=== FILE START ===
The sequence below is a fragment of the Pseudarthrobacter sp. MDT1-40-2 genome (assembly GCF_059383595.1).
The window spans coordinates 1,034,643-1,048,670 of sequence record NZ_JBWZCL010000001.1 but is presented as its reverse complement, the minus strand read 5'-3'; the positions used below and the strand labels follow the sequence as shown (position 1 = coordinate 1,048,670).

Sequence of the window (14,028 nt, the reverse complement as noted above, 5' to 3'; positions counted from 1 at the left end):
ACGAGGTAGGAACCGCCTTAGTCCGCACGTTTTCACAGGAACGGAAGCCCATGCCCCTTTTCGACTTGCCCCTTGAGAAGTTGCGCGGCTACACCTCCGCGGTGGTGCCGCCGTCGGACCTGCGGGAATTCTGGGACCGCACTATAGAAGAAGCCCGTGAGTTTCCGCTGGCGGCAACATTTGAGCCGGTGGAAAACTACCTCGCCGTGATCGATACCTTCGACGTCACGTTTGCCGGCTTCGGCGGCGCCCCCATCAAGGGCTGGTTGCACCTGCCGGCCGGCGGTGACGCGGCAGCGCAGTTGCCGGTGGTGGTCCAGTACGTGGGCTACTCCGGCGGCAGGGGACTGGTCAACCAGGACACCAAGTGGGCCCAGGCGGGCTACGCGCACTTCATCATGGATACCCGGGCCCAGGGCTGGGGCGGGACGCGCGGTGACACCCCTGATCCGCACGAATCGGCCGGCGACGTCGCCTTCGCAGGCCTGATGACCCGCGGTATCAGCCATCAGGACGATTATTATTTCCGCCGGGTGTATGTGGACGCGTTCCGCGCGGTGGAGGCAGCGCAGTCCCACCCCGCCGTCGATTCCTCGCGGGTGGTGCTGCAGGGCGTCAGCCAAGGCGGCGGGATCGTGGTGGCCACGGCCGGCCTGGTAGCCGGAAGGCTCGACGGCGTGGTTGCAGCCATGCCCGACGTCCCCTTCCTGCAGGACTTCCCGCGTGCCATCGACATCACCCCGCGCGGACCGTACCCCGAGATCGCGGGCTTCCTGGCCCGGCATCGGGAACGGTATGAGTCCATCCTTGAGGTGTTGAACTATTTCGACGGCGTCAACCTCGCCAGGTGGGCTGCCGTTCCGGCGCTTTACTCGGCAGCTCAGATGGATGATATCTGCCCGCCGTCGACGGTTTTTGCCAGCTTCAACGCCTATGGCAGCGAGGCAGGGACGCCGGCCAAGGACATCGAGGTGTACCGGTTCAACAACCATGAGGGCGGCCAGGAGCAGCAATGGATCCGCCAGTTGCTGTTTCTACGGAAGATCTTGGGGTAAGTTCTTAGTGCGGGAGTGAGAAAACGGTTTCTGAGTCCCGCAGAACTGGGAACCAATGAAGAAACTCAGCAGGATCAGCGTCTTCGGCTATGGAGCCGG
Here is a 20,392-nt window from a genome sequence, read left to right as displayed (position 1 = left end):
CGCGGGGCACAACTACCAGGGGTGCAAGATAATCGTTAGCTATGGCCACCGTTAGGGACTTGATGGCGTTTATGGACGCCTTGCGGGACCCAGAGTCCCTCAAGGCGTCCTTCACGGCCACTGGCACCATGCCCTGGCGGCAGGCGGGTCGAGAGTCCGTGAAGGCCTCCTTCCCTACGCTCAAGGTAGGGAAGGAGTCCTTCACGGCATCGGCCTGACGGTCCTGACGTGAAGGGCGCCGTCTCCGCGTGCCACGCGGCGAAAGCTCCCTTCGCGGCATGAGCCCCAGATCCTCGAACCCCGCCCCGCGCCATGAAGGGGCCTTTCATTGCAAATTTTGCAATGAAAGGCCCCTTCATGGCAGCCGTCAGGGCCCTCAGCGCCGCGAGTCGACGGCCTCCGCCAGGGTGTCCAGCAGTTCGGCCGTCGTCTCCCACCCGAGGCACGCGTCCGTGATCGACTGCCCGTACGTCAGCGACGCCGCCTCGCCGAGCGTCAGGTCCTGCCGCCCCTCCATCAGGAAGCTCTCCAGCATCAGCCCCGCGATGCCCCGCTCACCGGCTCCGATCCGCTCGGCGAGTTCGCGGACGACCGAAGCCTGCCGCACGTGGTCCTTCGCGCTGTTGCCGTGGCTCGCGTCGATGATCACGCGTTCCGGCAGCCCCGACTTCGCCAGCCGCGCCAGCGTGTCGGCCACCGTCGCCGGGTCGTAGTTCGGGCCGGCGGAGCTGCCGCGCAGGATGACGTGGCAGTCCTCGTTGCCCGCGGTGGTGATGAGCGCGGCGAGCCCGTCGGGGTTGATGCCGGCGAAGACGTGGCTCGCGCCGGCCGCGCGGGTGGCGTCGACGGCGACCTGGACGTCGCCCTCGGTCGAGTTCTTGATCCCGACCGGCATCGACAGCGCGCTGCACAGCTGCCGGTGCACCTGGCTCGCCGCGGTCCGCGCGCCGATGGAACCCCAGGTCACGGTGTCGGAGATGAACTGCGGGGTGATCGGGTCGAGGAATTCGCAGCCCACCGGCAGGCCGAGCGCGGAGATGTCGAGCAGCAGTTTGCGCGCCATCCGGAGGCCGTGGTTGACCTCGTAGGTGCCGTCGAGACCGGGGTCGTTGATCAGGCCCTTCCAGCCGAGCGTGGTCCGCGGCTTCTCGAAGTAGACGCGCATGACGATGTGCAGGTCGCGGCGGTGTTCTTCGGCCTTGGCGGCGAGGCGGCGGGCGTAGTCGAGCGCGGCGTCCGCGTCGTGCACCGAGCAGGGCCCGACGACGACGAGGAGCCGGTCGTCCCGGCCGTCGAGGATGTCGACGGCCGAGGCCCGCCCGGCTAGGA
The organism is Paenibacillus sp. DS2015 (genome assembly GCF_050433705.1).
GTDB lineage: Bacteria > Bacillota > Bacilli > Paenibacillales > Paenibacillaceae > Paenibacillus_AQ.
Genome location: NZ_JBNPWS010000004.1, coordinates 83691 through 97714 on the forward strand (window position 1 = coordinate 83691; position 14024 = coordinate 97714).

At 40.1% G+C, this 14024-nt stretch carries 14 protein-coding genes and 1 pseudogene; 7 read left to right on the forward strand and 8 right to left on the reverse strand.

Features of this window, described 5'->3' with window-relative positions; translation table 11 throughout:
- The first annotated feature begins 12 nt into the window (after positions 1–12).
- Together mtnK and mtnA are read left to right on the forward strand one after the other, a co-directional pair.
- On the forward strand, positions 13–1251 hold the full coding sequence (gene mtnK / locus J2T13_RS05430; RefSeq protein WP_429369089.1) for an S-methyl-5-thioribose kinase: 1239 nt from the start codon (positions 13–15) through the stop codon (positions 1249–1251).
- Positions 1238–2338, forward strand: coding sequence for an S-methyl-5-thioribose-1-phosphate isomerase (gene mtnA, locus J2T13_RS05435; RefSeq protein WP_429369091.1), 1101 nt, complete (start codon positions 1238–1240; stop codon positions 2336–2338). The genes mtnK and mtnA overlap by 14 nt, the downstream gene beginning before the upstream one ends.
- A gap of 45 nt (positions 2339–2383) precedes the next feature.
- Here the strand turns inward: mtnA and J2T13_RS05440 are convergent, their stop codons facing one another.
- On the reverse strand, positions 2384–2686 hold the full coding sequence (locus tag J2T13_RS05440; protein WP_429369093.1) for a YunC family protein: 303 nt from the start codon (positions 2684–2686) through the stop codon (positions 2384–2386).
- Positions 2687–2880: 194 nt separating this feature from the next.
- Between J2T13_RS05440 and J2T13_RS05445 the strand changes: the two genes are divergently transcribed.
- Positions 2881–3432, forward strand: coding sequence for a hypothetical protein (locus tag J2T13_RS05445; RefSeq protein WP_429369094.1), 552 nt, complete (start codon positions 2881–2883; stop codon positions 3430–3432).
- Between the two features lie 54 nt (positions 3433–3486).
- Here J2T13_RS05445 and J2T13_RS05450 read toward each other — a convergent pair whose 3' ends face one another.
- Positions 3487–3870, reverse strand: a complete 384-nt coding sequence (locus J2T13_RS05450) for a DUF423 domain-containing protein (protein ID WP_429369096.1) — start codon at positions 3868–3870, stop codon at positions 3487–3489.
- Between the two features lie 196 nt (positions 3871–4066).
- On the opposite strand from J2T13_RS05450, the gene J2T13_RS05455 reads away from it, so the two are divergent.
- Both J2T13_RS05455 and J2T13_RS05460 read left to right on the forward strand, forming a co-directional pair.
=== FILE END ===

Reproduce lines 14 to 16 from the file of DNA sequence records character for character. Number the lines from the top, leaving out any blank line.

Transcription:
- On the forward strand, positions 13–1251 hold the full coding sequence (gene mtnK / locus J2T13_RS05430; RefSeq protein WP_429369089.1) for an S-methyl-5-thioribose kinase: 1239 nt from the start codon (positions 13–15) through the stop codon (positions 1249–1251).
- Positions 1238–2338, forward strand: coding sequence for an S-methyl-5-thioribose-1-phosphate isomerase (gene mtnA, locus J2T13_RS05435; RefSeq protein WP_429369091.1), 1101 nt, complete (start codon positions 1238–1240; stop codon positions 2336–2338). The genes mtnK and mtnA overlap by 14 nt, the downstream gene beginning before the upstream one ends.
- A gap of 45 nt (positions 2339–2383) precedes the next feature.